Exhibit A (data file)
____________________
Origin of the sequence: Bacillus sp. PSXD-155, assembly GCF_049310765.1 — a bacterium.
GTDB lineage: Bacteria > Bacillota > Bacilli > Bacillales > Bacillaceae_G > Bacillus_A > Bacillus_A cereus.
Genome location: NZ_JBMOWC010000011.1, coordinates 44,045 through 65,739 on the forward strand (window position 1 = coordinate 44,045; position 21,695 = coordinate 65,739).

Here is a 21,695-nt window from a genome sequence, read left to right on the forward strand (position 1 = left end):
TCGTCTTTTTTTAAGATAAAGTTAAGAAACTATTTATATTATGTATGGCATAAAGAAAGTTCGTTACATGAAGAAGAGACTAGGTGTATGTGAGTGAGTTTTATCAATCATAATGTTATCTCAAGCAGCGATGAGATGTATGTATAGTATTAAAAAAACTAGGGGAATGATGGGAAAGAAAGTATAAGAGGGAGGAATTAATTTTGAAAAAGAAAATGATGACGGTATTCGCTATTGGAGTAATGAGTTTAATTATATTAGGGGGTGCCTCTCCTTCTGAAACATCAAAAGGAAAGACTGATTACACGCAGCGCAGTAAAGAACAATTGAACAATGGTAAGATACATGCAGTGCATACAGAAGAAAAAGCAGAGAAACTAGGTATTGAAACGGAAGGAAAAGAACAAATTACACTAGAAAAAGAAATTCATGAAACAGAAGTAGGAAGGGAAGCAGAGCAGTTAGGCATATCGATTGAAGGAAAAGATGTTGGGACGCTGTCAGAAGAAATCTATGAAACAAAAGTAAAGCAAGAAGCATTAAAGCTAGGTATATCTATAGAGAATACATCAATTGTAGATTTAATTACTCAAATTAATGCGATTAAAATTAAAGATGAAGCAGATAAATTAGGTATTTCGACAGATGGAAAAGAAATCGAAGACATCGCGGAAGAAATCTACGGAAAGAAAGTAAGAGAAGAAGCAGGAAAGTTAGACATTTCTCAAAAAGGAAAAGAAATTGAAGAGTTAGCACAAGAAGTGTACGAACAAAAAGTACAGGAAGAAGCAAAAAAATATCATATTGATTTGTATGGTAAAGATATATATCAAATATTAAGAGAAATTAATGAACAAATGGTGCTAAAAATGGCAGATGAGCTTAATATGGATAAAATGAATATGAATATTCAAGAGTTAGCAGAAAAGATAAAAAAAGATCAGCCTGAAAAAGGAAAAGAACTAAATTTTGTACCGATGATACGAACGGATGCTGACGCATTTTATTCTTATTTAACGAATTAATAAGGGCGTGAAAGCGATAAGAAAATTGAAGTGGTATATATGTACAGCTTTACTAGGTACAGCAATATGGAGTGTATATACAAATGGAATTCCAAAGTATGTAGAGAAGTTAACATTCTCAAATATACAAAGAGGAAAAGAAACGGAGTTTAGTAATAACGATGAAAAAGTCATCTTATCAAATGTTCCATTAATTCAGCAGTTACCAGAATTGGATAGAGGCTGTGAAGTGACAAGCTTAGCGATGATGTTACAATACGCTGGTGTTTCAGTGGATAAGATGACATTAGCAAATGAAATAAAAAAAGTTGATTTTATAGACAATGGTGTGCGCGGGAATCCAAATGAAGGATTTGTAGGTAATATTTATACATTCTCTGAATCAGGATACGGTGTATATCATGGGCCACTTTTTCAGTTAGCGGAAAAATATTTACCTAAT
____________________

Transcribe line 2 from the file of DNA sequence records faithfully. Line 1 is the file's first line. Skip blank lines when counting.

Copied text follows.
GTDB lineage: Bacteria > Bacillota > Bacilli > Bacillales > Bacillaceae_G > Bacillus_A > Bacillus_A cereus.